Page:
If heading to the East Coast is not in the cards this fall, cheer up! Fall foliage is just a short drive or bike ride away. All over the Bay Area you can see reds, oranges and yellows of every hue—perfect for some fall family photos and romping in some leaf piles. We’ve gathered some of our favorite fall foliage spots—read on to find the perfect one for you.

fall leaves

Photo courtesy of lecates via Flickr creative commons

San Francisco

Denizens of the cool, gray city don’t have to look further than Golden Gate Park to find the warm tones of autumn. A stroll around the SF Botanical Garden in October and November reveals an arresting array of color to observant eyes, from the golden-fanned gingko trees to deep purple vine maples. Ask a docent to point you to the Persian ironwood tree, whose leaves take on a spectacular rainbow of shades this time of year. Different trees peak at different times, so check the garden’s Facebook page for updates.

Time your visit to catch children’s story time and docent walk at the garden library, free with garden admission. For lunch, walk out to one of the many kid-friendly restaurants around 9th Ave in the Sunset District. Or bring your own fall picnic bounty and spread out on the lawn next to the Moon Viewing garden, where the Japanese maples are putting on their own quiet show.

Showy maples can also be found across the street in another park gem, the Japanese Tea Garden. While you take in the autumn scene, kids will have fun challenging themselves by walking up and down the famous drum bridge, and finding their fortune in a cookie at the tea house.

San Francisco Botanical Garden
Golden Gate Park
1199 9th Ave.
San Francisco, Ca
Online: sfbotanicalgarden.org
Adults: $8; Youth (12-17): $6; Child (5-11)$2; free for children 4 and under and all SF residents
Bean Sprout Family Days: every Saturday through October, 1-4 p.m.

Japanese Tea Garden
Golden Gate Park
75 Hagiwara Tea Garden Drive
San Francisco, Ca
Online: japaneseteagardensf.com
Adults: $6 (Residents), $8 (Non-Residents); Seniors (65+) & Youth (12-17): $3 (Residents), $6 (Non-Residents); Child (5-11): $2; free for children 4 and under

Fall color in Tilden Park

Photo courtesy of Creative Commons

East Bay

Up in the hills above Berkeley, Tilden Park is the go-to place for fall color, especially around Lake Anza (an easy hike for little ones) and on the route of evergreen favorite Redwood Valley Railway. Keep your eye out (not your hands, please!) for the flaming red leaves of poison oak, which add some of the most striking color to the park. In November and December, head downhill to the UC Berkeley campus, when it’s ablaze with lemon-yellow gingko leaves; maples and myrtles also add some flair.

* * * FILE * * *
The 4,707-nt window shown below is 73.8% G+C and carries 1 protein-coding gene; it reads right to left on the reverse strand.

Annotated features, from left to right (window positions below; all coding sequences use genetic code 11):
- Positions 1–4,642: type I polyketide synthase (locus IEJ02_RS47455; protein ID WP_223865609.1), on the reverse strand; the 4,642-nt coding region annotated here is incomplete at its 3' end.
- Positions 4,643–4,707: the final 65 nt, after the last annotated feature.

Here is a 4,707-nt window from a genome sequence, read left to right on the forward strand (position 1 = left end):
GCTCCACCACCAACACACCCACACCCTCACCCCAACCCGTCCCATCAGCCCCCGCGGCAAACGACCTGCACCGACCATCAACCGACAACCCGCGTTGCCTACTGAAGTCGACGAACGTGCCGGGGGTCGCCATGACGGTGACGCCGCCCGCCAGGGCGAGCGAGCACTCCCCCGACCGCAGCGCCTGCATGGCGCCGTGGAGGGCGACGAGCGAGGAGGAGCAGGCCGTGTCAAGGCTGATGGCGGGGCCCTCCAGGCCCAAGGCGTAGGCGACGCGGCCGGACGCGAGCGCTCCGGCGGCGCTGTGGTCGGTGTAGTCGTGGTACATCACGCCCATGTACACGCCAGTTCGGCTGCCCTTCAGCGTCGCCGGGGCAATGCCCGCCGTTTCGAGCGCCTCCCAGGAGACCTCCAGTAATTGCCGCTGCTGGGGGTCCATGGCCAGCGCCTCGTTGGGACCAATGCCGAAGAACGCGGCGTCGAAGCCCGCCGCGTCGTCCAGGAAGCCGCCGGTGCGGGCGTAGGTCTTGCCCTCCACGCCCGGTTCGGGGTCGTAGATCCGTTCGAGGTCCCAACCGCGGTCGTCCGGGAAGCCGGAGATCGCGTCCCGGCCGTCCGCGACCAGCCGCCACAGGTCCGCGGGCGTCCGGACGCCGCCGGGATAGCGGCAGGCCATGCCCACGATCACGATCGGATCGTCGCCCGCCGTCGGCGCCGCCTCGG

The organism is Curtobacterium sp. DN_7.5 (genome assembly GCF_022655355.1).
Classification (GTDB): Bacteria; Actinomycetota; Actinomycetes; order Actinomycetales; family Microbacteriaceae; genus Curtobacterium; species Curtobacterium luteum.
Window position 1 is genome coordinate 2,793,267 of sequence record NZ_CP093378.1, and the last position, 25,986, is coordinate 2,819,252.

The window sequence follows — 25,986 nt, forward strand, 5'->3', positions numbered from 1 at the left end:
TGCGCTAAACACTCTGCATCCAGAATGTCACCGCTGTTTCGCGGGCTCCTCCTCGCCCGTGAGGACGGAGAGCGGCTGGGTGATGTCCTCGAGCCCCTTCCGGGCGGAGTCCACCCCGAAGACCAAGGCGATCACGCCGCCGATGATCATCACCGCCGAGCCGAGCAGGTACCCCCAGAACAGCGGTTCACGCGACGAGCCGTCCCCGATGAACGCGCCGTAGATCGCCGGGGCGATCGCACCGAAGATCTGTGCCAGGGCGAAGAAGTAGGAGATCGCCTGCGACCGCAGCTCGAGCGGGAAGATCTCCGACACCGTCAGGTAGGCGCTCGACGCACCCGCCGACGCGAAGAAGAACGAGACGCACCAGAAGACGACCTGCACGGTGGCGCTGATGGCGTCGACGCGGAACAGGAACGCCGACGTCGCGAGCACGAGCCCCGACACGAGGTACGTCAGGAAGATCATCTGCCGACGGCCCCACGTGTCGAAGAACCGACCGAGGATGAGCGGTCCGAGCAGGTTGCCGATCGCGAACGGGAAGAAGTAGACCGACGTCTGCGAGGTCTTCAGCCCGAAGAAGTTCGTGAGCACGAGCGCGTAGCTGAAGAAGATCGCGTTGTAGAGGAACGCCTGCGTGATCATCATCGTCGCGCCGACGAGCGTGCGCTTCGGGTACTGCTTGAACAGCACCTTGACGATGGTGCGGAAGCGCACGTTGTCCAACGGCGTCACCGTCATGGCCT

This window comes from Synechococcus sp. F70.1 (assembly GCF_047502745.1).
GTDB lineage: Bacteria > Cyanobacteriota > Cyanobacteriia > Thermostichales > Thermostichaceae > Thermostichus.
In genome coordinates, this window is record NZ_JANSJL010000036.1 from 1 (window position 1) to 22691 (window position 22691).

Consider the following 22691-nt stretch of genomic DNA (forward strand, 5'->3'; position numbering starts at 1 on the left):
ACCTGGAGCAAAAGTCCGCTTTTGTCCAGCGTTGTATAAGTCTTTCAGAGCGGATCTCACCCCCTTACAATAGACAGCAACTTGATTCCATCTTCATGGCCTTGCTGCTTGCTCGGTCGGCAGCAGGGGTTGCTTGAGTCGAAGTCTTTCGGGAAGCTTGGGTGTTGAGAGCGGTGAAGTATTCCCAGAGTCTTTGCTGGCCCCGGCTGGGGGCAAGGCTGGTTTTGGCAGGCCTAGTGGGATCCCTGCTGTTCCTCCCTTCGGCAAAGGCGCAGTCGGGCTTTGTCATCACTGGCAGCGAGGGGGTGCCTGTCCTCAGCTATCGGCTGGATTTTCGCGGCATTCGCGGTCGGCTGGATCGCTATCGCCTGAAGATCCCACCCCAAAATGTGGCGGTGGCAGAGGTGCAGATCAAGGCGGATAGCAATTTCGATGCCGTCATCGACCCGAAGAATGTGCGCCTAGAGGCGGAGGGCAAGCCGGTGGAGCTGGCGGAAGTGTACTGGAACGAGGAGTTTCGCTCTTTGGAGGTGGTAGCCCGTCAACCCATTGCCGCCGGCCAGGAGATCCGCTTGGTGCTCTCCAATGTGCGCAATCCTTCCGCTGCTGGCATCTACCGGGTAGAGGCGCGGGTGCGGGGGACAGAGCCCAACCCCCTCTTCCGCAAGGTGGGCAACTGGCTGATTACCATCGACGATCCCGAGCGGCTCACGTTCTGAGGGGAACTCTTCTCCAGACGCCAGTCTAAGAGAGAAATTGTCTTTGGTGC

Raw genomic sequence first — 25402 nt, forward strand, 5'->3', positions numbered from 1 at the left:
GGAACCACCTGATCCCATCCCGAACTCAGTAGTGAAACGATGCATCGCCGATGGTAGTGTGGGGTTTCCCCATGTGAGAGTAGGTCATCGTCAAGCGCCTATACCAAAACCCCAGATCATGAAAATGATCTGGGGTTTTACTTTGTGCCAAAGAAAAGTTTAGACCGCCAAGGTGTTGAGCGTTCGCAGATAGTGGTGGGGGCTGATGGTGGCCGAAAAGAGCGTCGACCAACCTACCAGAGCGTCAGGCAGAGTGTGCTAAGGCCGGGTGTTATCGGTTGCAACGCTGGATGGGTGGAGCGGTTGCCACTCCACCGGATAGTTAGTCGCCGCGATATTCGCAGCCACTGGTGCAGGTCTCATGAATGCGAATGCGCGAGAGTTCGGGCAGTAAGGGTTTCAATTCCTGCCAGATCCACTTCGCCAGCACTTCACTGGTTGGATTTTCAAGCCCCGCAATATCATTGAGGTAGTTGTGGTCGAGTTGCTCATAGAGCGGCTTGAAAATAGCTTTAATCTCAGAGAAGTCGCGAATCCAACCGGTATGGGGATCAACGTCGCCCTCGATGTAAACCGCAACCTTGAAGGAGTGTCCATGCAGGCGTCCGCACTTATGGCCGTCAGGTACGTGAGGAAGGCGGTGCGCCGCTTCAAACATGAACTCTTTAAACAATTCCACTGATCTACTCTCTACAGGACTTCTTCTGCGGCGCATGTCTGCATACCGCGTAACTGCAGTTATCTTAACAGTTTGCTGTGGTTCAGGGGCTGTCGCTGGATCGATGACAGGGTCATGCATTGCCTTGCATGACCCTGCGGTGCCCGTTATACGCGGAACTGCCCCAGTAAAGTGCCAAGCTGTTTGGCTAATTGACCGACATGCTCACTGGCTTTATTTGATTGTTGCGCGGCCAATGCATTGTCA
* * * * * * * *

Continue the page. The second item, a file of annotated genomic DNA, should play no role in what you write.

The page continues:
Slip through the Caldecott tunnel to find canopies of yellow leaves in and around the trees of Orinda‘s Community Center Park (perfect for making piles and kicking) and along Camino Pablo. After the kids have exhausted the two playgrounds, the library, and the fountains, head to Piccolo Napoli and tuck into some awesome pizza.

The Oakland Zoo also offers the double dip of fall foliage and awesome animals that should keep the kids interested for hours. Hop aboard the Outback Express Adventure Train or the Sky Ride for the best views.

Tilden Park
2501 Grizzly Peak Blvd.
Orinda, Ca
Online: ebparks.org

UC Berkeley
Berkeley, Ca
Online: berkeley.edu

Orinda Community Center Park
26 Orinda Way
Orinda, CA
Online: cityoforinda.org

Oakland Zoo
9777 Golf Links Road
Oakland, Ca
Online: oaklandzoo.org


Photo by Kate Loweth

Peninsula/South Bay

Following Skyline Boulevard as it dips, rises and weaves through the Peninsula can be visually rewarding on its own, as you pass by stands of sycamores and big-leaf maples. But 5-point harnesses can only contain kid energy for so long. Happily, there are 26 open space preserves in the mid-peninsula region, offering easy hikes, picnic spots and stunning views. One of our favorites this time of year is the Rancho San Antonio Preserve, with its maples, oaks and flowering persimmon trees. Accessible from the Foothill Blvd. exit off 280, the preserve’s main attraction for the kiddos is the working Deer Hollow Farm. This historical ranch is home to frolicking piglets (farrowed in August!), sheep, goats, chickens and cows. Note: There is a mile-long walk from the parking lot to the farm, but it’s flat and paved. Strollers welcomed! Self-guided tours are available year-round. Check their calendar for organized tours and festive Halloween events.